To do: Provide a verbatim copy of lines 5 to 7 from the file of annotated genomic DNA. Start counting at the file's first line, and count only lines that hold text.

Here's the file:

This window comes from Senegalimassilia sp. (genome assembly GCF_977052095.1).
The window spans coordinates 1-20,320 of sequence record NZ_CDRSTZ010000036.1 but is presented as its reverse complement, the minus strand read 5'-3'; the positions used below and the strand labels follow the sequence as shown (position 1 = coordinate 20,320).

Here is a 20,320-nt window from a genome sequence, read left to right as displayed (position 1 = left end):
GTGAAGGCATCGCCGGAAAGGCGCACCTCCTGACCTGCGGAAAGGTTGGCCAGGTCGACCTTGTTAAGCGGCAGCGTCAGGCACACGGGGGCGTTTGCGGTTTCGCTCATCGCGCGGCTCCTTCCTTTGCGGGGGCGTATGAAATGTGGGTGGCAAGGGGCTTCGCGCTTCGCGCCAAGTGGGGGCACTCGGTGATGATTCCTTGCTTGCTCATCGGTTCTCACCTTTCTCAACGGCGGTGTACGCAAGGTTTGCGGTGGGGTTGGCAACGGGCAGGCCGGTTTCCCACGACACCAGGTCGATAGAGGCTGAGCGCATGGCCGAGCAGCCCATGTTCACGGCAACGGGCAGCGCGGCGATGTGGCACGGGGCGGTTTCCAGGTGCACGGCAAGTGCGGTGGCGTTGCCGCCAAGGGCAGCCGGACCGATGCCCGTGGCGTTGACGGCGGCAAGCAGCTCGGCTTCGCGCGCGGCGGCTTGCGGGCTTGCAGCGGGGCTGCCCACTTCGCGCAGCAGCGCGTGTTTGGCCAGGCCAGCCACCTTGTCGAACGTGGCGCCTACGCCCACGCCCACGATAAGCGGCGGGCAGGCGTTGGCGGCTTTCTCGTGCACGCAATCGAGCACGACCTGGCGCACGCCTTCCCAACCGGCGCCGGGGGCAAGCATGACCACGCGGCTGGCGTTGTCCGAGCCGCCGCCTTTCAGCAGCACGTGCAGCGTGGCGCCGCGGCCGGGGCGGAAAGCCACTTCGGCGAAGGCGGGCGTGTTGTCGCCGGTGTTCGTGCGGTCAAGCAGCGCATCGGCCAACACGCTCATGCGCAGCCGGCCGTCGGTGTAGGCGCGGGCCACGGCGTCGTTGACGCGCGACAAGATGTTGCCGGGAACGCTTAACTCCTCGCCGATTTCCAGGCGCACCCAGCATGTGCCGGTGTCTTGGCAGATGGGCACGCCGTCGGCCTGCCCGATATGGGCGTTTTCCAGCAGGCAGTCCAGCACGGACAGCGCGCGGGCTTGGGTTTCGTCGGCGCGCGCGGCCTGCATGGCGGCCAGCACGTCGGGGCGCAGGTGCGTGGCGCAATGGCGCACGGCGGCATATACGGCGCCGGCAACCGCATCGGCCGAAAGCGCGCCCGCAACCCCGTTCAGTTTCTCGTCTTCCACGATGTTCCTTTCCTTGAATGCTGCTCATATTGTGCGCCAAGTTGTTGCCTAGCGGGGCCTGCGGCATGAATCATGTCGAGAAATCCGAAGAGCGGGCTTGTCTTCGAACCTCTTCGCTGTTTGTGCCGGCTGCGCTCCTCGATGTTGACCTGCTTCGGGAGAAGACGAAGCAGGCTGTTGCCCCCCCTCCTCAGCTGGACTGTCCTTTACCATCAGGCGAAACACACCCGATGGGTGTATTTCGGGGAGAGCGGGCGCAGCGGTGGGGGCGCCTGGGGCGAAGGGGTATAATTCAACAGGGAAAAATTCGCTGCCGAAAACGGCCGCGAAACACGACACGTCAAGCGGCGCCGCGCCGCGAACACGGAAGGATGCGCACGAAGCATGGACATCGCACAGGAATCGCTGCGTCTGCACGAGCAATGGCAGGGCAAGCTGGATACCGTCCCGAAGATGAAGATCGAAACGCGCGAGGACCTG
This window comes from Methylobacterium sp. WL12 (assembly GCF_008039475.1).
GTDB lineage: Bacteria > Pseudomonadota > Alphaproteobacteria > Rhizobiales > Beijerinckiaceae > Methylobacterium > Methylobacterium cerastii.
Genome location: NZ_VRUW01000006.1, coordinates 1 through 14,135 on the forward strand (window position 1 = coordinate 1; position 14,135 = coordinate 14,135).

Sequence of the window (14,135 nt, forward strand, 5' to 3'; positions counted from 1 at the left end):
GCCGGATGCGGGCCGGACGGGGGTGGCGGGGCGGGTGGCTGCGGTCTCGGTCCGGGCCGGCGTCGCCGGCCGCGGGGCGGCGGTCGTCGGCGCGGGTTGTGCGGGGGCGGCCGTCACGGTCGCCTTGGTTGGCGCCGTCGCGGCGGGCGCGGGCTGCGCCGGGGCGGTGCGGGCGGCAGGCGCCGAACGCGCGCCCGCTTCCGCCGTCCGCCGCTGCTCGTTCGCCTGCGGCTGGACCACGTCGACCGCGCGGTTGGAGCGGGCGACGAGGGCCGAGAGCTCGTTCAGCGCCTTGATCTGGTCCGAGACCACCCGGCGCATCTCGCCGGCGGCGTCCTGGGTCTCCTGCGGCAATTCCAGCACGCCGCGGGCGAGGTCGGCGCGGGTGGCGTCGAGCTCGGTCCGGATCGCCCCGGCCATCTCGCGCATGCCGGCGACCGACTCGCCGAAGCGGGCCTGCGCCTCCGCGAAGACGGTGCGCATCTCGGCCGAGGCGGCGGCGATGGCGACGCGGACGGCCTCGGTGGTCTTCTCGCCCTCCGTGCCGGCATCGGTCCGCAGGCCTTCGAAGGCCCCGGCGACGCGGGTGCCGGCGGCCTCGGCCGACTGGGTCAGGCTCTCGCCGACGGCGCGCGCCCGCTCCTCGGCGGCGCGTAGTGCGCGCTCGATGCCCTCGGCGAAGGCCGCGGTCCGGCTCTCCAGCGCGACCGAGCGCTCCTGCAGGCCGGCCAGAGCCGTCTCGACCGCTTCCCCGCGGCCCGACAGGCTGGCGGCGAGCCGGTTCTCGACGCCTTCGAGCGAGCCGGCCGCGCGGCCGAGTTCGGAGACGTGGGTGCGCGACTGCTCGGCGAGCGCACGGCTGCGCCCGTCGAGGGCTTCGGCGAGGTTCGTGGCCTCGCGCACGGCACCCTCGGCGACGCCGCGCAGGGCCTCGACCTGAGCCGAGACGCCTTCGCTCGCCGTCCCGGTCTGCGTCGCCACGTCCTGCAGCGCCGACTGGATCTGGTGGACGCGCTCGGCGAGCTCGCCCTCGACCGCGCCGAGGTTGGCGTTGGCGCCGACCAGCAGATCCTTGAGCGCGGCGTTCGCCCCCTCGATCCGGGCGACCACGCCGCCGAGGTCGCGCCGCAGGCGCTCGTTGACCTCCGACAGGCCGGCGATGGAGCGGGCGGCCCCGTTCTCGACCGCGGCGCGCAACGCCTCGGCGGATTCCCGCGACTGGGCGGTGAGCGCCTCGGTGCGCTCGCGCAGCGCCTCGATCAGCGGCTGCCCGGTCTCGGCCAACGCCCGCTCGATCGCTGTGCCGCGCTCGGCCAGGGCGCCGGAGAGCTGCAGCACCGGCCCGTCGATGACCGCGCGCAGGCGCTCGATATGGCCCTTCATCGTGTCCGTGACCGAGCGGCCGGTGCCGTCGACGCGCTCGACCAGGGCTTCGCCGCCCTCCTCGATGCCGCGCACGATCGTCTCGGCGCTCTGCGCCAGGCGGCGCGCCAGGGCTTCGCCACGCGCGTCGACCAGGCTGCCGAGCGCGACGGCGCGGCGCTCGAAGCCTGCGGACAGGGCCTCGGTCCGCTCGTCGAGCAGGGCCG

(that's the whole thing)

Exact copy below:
This window comes from Methylobacterium sp. WL12 (assembly GCF_008039475.1).
GTDB lineage: Bacteria > Pseudomonadota > Alphaproteobacteria > Rhizobiales > Beijerinckiaceae > Methylobacterium > Methylobacterium cerastii.
Genome location: NZ_VRUW01000006.1, coordinates 1 through 14,135 on the forward strand (window position 1 = coordinate 1; position 14,135 = coordinate 14,135).